The earliest memory I have of being a young immigrant was at the playground of my brother’s elementary school. Picking him up with my mom was one of the nicest things to do on a sunny spring afternoon. Especially getting to play with the other kids at the park near the school. I didn’t have many friends at the time being that we were new from India and my mom couldn’t speak English, making it harder for her to communicate with other moms. At this point, I had already spent 2 and a half years in India and we hadn't become accustomed to the culture in America. To put into simpler term, clothes weren’t a big deal in India. My mom dressed me in hand me downs from my brother all the time. One afternoon a few kids on the playground thought that it would be alright to mention the fact that I was wearing boyish clothes and my short hair. At that moment, as a three-year-old child, I thought that I would never be the same as my peers. My mom told me after this I wouldn’t go with her to pick my brother up unless my hair was open and I had a dress or skirt on. This fear carried on with me up until middle school. I would lie about the fact that I was an immigrant and I would often pretend that I didn’t know how to speak my native language. I would’ve done anything that made me feel fit in. I’ve come to realize that being an immigrant is a part of my identity and it isn’t anything that I should be ashamed about. Being an immigrant, especially being someone who is offered education and has the ability to speak about the unjust things done to undocumented and even documented immigrants is important to me. I don’t think my story is special, I think it’s something all immigrants can relate to and I hope that anyone who reads this can feel less alone.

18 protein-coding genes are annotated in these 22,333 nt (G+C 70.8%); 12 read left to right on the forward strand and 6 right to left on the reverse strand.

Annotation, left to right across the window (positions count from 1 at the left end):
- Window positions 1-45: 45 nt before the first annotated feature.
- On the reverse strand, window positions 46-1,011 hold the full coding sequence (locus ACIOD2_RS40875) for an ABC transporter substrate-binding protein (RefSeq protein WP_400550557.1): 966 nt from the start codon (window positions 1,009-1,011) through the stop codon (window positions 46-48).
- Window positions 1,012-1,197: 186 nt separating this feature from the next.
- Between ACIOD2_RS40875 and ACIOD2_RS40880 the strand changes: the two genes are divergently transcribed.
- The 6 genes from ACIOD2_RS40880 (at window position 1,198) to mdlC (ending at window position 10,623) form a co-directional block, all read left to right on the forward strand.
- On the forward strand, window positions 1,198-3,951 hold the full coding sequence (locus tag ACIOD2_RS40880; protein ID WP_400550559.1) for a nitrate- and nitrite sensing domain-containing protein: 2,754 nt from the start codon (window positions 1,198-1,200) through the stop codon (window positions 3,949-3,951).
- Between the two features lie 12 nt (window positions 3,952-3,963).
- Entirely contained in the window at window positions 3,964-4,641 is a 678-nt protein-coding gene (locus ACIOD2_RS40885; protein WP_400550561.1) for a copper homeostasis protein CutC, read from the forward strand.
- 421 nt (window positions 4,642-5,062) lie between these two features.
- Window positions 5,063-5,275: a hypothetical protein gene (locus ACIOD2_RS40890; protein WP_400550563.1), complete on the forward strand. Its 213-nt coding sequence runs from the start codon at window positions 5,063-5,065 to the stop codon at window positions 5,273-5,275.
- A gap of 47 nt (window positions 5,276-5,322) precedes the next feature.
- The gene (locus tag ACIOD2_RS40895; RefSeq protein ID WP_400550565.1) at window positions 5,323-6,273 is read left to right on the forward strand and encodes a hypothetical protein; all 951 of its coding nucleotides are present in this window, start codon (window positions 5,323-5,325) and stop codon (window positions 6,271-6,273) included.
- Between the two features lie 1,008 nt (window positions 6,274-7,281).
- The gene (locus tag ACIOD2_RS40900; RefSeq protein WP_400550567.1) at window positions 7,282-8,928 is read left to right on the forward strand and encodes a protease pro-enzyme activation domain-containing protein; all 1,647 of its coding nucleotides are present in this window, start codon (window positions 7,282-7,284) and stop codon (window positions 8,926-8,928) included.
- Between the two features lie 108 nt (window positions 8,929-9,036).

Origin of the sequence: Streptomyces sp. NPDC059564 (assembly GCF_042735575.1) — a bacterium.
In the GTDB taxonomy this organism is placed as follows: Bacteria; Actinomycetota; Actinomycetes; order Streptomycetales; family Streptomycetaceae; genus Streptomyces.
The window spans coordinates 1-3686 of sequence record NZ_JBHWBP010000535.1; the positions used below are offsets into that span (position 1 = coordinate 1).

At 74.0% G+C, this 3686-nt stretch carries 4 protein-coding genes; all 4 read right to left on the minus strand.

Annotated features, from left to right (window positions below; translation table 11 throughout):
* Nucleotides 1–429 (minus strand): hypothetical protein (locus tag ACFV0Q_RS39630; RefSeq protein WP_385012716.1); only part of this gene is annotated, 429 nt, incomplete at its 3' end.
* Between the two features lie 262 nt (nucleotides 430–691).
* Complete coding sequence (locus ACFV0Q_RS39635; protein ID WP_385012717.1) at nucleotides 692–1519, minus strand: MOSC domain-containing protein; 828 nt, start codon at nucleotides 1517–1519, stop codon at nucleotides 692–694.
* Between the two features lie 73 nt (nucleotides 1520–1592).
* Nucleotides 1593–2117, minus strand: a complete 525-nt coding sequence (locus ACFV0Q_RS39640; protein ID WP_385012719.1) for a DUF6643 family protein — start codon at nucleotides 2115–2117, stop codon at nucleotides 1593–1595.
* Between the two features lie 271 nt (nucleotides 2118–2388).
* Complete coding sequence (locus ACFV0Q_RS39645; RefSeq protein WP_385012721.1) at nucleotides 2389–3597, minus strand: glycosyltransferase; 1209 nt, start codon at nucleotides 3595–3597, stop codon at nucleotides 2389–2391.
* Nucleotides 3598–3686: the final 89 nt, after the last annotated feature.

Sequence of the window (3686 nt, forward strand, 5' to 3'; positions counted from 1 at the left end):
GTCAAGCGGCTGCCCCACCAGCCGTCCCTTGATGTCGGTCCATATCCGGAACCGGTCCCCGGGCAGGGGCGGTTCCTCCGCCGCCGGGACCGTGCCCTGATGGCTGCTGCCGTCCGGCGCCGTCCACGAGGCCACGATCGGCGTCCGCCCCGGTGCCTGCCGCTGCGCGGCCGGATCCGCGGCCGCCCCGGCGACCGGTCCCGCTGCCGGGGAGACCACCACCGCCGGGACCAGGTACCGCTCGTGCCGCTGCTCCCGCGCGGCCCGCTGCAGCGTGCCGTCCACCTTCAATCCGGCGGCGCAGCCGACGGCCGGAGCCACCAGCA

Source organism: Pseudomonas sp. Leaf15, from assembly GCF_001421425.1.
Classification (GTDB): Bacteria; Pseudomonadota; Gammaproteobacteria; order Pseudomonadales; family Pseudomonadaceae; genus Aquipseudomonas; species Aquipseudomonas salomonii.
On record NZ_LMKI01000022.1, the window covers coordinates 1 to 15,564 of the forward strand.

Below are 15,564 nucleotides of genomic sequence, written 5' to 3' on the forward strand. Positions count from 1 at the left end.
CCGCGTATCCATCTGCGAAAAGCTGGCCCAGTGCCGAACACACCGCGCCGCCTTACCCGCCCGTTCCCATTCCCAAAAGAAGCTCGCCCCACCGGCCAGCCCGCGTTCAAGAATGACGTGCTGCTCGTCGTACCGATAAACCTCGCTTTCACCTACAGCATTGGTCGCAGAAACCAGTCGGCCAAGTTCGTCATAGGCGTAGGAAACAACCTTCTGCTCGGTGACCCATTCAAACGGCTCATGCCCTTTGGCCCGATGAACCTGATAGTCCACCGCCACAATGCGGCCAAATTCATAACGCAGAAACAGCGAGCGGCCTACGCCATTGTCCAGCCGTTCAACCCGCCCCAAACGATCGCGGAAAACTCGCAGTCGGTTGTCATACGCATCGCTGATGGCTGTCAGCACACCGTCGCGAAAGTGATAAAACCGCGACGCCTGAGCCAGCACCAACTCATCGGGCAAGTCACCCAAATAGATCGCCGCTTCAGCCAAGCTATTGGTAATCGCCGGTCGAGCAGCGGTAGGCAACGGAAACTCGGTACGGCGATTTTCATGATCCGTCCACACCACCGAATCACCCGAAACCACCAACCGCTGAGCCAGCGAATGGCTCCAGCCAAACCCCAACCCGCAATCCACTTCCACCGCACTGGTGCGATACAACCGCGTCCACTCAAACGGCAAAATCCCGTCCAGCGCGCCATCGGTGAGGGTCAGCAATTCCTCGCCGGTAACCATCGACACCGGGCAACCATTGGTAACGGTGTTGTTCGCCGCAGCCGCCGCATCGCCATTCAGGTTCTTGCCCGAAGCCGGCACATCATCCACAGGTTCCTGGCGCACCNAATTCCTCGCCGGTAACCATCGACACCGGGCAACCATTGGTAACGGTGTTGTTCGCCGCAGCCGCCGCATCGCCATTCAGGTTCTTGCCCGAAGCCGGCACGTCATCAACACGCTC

Anonymous '22 (BHSEC Queens)
i mamá dijo ayer, “Cuando me hablas inglés, siento que tu no eres mi hija. Debes hablar más en bengalí.” Cuando tenía cuatro años, hablaba bengalí todos los días, con fluidez, pero después de asistir a la escuela, hablaba más en inglés. Yo comencé a olvidar el idioma de mi gente, el idioma que mis parientes pelearon por tener. Es un poco triste que la única palabra que puedo escribir en mi propio idioma es mi nombre, pero puedo escribir un párrafo en una lengua que no es mía. Sí, yo estudio español en la escuela pero bengalí es donde mi corazón está. Mis padres inmigraron a EEUU por una buena vida para mi hermano y yo. Viví en Nueva York toda mi vida, pero no soy completamente americana. Mis padres son de Bangladés, pero no soy completamente bengalí. Estoy en el intermedio, y siempre voy a estar en el intermedio. No deseo borrar mi cultura.